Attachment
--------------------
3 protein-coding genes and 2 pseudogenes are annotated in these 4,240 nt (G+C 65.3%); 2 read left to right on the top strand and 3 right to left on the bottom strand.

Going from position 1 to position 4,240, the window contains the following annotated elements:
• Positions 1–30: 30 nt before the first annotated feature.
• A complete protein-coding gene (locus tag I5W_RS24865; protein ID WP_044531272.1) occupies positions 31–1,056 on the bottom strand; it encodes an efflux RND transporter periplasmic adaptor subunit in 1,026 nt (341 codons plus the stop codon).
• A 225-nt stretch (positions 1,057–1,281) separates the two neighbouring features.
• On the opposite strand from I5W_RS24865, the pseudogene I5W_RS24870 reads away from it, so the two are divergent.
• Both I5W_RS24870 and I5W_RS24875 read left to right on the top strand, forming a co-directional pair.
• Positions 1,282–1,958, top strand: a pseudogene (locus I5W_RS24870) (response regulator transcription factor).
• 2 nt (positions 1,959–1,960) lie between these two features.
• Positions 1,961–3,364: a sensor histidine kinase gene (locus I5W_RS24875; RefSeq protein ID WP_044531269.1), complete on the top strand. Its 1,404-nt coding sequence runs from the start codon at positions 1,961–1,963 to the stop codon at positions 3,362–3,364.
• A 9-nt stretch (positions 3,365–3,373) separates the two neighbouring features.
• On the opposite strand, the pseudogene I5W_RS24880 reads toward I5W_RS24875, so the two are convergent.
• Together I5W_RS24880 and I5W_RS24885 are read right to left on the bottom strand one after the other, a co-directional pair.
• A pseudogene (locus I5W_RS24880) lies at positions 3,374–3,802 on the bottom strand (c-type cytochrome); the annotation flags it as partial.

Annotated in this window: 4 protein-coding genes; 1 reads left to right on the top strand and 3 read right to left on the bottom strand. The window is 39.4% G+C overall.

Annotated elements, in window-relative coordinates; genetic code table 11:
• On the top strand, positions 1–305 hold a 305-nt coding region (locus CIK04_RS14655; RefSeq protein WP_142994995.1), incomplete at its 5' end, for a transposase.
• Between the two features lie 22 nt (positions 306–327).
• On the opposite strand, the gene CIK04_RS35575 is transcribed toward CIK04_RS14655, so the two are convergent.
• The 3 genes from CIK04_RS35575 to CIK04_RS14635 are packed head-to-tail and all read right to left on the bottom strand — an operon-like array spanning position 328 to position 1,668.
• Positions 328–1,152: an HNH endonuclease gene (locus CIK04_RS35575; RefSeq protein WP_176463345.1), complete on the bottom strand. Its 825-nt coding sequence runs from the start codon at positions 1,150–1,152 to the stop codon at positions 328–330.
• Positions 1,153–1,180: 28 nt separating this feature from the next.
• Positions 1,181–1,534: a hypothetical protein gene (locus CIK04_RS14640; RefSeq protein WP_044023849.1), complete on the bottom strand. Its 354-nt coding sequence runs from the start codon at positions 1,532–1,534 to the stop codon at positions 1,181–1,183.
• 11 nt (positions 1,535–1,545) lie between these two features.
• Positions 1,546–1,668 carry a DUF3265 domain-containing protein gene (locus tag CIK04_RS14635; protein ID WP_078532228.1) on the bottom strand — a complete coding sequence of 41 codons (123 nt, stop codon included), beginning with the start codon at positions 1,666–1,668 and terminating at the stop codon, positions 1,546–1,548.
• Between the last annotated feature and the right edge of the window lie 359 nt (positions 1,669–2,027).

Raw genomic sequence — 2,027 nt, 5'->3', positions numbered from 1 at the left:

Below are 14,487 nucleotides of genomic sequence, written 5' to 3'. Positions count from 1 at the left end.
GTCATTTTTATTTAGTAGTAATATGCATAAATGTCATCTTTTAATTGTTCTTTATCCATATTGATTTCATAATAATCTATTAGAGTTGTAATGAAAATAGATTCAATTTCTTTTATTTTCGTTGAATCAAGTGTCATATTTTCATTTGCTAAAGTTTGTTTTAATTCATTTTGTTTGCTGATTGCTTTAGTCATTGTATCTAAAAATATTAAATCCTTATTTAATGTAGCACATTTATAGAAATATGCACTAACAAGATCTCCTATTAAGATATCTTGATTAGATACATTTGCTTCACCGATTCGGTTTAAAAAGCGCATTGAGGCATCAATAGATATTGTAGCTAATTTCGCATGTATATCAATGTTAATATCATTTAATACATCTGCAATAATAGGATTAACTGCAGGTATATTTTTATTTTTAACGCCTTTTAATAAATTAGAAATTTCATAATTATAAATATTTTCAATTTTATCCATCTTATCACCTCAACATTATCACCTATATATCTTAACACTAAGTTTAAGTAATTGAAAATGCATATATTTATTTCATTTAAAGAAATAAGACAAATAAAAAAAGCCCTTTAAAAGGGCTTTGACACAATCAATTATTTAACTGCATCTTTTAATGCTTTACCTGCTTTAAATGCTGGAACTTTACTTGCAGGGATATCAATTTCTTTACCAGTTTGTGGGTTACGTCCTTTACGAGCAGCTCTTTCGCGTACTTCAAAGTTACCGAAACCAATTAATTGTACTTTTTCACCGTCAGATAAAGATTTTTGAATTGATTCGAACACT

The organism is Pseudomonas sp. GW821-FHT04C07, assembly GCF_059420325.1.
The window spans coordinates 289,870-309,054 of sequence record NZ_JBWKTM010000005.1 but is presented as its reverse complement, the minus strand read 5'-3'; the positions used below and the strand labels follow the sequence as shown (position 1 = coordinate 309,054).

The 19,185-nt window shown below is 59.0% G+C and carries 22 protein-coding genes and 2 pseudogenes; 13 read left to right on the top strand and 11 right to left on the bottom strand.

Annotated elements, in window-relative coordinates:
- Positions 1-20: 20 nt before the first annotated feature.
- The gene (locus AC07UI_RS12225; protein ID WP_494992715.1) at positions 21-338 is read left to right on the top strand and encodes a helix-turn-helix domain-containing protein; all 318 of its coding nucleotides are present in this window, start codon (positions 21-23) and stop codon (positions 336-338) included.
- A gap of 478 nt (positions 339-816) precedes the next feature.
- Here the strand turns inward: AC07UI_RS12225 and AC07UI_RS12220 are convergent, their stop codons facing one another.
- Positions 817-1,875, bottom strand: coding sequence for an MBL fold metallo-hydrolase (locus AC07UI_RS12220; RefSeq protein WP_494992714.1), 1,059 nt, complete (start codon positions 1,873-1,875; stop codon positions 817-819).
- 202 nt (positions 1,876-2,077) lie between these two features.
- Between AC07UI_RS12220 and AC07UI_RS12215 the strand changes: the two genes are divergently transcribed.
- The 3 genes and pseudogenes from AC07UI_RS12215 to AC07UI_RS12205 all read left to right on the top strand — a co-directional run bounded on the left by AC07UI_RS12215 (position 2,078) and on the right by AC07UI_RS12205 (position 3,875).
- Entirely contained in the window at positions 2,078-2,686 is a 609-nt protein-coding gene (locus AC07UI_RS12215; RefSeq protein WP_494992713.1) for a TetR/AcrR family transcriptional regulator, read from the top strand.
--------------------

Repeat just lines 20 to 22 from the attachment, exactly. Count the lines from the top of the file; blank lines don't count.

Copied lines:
• The 3 genes from CIK04_RS35575 to CIK04_RS14635 are packed head-to-tail and all read right to left on the bottom strand — an operon-like array spanning position 328 to position 1,668.
• Positions 328–1,152: an HNH endonuclease gene (locus CIK04_RS35575; RefSeq protein WP_176463345.1), complete on the bottom strand. Its 825-nt coding sequence runs from the start codon at positions 1,150–1,152 to the stop codon at positions 328–330.
• Positions 1,153–1,180: 28 nt separating this feature from the next.